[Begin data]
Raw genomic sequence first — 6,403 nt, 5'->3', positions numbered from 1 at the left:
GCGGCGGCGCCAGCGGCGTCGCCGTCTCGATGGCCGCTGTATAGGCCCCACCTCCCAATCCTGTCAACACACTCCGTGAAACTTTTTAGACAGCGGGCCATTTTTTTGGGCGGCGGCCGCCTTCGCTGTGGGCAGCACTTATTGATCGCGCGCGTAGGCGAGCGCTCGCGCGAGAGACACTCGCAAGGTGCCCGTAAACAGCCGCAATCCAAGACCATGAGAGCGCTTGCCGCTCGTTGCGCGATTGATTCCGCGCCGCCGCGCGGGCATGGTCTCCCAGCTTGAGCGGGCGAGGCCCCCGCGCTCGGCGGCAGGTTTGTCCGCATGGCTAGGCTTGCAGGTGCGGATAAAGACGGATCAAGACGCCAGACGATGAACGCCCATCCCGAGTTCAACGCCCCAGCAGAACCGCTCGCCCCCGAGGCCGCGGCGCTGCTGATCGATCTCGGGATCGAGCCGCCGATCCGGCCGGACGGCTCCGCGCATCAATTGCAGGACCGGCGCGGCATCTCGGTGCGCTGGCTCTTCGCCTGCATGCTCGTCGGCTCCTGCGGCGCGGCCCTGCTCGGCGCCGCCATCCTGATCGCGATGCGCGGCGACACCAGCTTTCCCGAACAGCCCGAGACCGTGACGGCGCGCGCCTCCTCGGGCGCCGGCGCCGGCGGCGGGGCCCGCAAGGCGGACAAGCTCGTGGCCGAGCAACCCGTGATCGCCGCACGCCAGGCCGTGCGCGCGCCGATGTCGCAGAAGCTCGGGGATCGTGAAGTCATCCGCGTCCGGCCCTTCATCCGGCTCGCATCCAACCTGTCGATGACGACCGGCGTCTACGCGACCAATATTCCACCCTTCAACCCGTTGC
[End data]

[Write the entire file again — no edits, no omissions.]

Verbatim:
Raw genomic sequence first — 6,403 nt, 5'->3', positions numbered from 1 at the left:
GCGGCGGCGCCAGCGGCGTCGCCGTCTCGATGGCCGCTGTATAGGCCCCACCTCCCAATCCTGTCAACACACTCCGTGAAACTTTTTAGACAGCGGGCCATTTTTTTGGGCGGCGGCCGCCTTCGCTGTGGGCAGCACTTATTGATCGCGCGCGTAGGCGAGCGCTCGCGCGAGAGACACTCGCAAGGTGCCCGTAAACAGCCGCAATCCAAGACCATGAGAGCGCTTGCCGCTCGTTGCGCGATTGATTCCGCGCCGCCGCGCGGGCATGGTCTCCCAGCTTGAGCGGGCGAGGCCCCCGCGCTCGGCGGCAGGTTTGTCCGCATGGCTAGGCTTGCAGGTGCGGATAAAGACGGATCAAGACGCCAGACGATGAACGCCCATCCCGAGTTCAACGCCCCAGCAGAACCGCTCGCCCCCGAGGCCGCGGCGCTGCTGATCGATCTCGGGATCGAGCCGCCGATCCGGCCGGACGGCTCCGCGCATCAATTGCAGGACCGGCGCGGCATCTCGGTGCGCTGGCTCTTCGCCTGCATGCTCGTCGGCTCCTGCGGCGCGGCCCTGCTCGGCGCCGCCATCCTGATCGCGATGCGCGGCGACACCAGCTTTCCCGAACAGCCCGAGACCGTGACGGCGCGCGCCTCCTCGGGCGCCGGCGCCGGCGGCGGGGCCCGCAAGGCGGACAAGCTCGTGGCCGAGCAACCCGTGATCGCCGCACGCCAGGCCGTGCGCGCGCCGATGTCGCAGAAGCTCGGGGATCGTGAAGTCATCCGCGTCCGGCCCTTCATCCGGCTCGCATCCAACCTGTCGATGACGACCGGCGTCTACGCGACCAATATTCCACCCTTCAACCCGTTGC